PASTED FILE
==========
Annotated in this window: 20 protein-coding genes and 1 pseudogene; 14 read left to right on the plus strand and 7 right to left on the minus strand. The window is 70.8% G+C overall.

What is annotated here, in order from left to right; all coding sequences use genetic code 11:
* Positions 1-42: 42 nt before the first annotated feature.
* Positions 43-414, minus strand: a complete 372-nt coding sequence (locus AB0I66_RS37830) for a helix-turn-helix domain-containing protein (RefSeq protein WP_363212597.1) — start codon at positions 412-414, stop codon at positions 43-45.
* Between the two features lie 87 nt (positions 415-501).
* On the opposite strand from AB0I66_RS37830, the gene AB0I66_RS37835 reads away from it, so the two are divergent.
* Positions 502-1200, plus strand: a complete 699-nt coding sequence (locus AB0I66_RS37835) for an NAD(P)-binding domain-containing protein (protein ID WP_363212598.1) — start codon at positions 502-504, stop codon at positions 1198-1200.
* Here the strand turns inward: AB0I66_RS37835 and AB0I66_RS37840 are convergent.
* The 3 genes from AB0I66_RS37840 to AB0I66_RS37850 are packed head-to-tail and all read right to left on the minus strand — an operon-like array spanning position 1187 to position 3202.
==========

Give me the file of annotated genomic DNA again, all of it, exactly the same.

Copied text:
Annotated in this window: 20 protein-coding genes and 1 pseudogene; 14 read left to right on the plus strand and 7 right to left on the minus strand. The window is 70.8% G+C overall.

What is annotated here, in order from left to right; all coding sequences use genetic code 11:
* Positions 1-42: 42 nt before the first annotated feature.
* Positions 43-414, minus strand: a complete 372-nt coding sequence (locus AB0I66_RS37830) for a helix-turn-helix domain-containing protein (RefSeq protein WP_363212597.1) — start codon at positions 412-414, stop codon at positions 43-45.
* Between the two features lie 87 nt (positions 415-501).
* On the opposite strand from AB0I66_RS37830, the gene AB0I66_RS37835 reads away from it, so the two are divergent.
* Positions 502-1200, plus strand: a complete 699-nt coding sequence (locus AB0I66_RS37835) for an NAD(P)-binding domain-containing protein (protein ID WP_363212598.1) — start codon at positions 502-504, stop codon at positions 1198-1200.
* Here the strand turns inward: AB0I66_RS37835 and AB0I66_RS37840 are convergent.
* The 3 genes from AB0I66_RS37840 to AB0I66_RS37850 are packed head-to-tail and all read right to left on the minus strand — an operon-like array spanning position 1187 to position 3202.